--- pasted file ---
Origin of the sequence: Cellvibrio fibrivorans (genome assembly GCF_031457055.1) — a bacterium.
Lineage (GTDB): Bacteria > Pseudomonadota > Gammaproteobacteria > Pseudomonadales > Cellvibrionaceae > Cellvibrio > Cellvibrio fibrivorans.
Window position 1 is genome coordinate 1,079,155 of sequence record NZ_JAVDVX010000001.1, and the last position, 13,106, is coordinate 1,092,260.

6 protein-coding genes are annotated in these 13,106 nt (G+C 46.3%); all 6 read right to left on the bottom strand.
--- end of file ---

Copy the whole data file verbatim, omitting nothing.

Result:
Origin of the sequence: Cellvibrio fibrivorans (genome assembly GCF_031457055.1) — a bacterium.
Lineage (GTDB): Bacteria > Pseudomonadota > Gammaproteobacteria > Pseudomonadales > Cellvibrionaceae > Cellvibrio > Cellvibrio fibrivorans.
Window position 1 is genome coordinate 1,079,155 of sequence record NZ_JAVDVX010000001.1, and the last position, 13,106, is coordinate 1,092,260.

6 protein-coding genes are annotated in these 13,106 nt (G+C 46.3%); all 6 read right to left on the bottom strand.